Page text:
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Prior to his election in late 2020, the Biden Administration had outlined their plans to lead the international community by example in efforts to counteract the global climate crisis. These plans not only included the proposal of an overhaul of environmentally harmful infrastructure and a supposed clean energy revolution, but also detailed a commendable goal of reducing the nation’s total carbon emissions by 50% before the year 2050. With the recent approval of the Willow Project, however, it seems that the Biden administration is taking several steps backwards in the fight against climate change, despite precedents set by actions early on within their time in office.
The Willow Project, which was approved just as of monday March 13th, is an extensive, decades long oil drilling venture set to take place in Alaska’s oil rich northern slope. The area, also known as the National Petroleum Reserve, is estimated to contain roughly 600 million barrels of oil, and while the large reserve may take up to 30 years to access completely the decision is a huge win for Alaska residents and supporters nationwide who cite the economic benefits of the oil project as necessary in a region lacking steady sources of revenue and reliable job opportunities.
Nevertheless, proponents of the new plan fail to recognize the drastic effects which the decision will have on not just the United States, but the global community as a whole. While the idea of new jobs and increased revenue may sound beneficial on paper, the potential benefits of the project are inconsequential in the face of the carbon emissions which the new oil could produce. According to estimates by the Biden Administration itself, enough oil would be generated to release an annual amount of polluting carbon equal to an additional 2 millions gas powered cars.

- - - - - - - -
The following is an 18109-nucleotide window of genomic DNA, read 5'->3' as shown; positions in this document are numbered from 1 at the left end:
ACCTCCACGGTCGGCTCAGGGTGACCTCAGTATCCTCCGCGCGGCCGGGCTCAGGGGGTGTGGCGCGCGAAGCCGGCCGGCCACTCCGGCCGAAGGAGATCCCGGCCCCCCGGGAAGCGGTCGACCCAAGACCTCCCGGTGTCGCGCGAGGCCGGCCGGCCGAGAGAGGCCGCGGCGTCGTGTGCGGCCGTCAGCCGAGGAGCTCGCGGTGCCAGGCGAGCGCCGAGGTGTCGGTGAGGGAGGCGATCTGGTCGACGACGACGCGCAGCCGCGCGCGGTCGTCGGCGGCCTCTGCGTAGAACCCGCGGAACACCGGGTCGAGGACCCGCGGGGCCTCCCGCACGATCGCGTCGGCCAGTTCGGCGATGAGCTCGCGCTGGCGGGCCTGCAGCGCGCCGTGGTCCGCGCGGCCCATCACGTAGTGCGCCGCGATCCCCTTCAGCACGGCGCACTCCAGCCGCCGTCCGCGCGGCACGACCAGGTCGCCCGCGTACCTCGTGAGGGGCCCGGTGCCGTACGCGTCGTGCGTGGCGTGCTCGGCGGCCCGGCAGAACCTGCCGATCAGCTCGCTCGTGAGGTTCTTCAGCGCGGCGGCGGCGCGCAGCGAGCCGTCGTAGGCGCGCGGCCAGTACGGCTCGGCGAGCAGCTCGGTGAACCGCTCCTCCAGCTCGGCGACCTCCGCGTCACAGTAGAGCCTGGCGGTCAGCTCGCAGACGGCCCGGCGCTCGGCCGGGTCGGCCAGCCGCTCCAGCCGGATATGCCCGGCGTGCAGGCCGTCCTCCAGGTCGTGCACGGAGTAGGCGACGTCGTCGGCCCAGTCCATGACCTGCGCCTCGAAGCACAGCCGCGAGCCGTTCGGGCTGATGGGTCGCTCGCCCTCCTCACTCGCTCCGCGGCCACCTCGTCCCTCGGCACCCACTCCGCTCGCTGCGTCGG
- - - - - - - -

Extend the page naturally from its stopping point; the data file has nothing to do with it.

And as such, climate activists nationwide have been up in arms about the decision with some such as Abigail Dillen, president of environmental law group Earthjustice, even going as far as to say that the project is “directly undermining the new clean economy” that Biden and Harris had promised voters throughout their campaign and first years in office. In addition to millions of letters begging the Administration to cancel the project and signatures on petitions seeking to halt the project, environmentalist groups such as Earthjustice, plan to take the project to court, arguing that the government's efforts to properly utilize and protect the nation’s natural resources also include containing and combating the growth of the climate crisis.
All in all, the decision represents a unique move from the Biden administration, while there is heavy praise coming from Alaskan natives and many of those within congress who fail to recognize the imminent climate crisis. Though the President in past weeks did begin efforts to reduce the number of drilling pads being implemented, lobbying by supporters of the project led to no real change. Thus, the decision ultimately begs the question as to what Biden’s intentions are in undermining his own climate plans.